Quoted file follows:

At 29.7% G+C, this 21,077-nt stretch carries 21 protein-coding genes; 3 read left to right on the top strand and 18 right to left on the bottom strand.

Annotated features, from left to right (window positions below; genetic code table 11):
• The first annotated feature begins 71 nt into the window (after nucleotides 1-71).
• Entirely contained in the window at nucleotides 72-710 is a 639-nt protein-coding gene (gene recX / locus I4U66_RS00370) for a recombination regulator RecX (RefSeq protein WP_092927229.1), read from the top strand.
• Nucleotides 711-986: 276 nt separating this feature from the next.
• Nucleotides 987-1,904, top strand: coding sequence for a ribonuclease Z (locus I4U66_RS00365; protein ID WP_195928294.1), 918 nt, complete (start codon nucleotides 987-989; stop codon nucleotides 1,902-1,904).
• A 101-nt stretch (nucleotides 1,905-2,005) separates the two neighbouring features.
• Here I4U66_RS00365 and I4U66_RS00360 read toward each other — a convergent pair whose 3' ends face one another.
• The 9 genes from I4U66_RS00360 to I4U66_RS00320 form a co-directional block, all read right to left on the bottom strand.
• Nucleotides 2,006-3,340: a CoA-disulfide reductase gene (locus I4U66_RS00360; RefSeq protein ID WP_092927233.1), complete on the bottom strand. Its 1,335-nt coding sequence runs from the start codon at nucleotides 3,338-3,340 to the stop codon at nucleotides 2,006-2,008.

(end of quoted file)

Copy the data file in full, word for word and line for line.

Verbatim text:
At 29.7% G+C, this 21,077-nt stretch carries 21 protein-coding genes; 3 read left to right on the top strand and 18 right to left on the bottom strand.

Annotated features, from left to right (window positions below; genetic code table 11):
• The first annotated feature begins 71 nt into the window (after nucleotides 1-71).
• Entirely contained in the window at nucleotides 72-710 is a 639-nt protein-coding gene (gene recX / locus I4U66_RS00370) for a recombination regulator RecX (RefSeq protein WP_092927229.1), read from the top strand.
• Nucleotides 711-986: 276 nt separating this feature from the next.
• Nucleotides 987-1,904, top strand: coding sequence for a ribonuclease Z (locus I4U66_RS00365; protein ID WP_195928294.1), 918 nt, complete (start codon nucleotides 987-989; stop codon nucleotides 1,902-1,904).
• A 101-nt stretch (nucleotides 1,905-2,005) separates the two neighbouring features.
• Here I4U66_RS00365 and I4U66_RS00360 read toward each other — a convergent pair whose 3' ends face one another.
• The 9 genes from I4U66_RS00360 to I4U66_RS00320 form a co-directional block, all read right to left on the bottom strand.
• Nucleotides 2,006-3,340: a CoA-disulfide reductase gene (locus I4U66_RS00360; RefSeq protein ID WP_092927233.1), complete on the bottom strand. Its 1,335-nt coding sequence runs from the start codon at nucleotides 3,338-3,340 to the stop codon at nucleotides 2,006-2,008.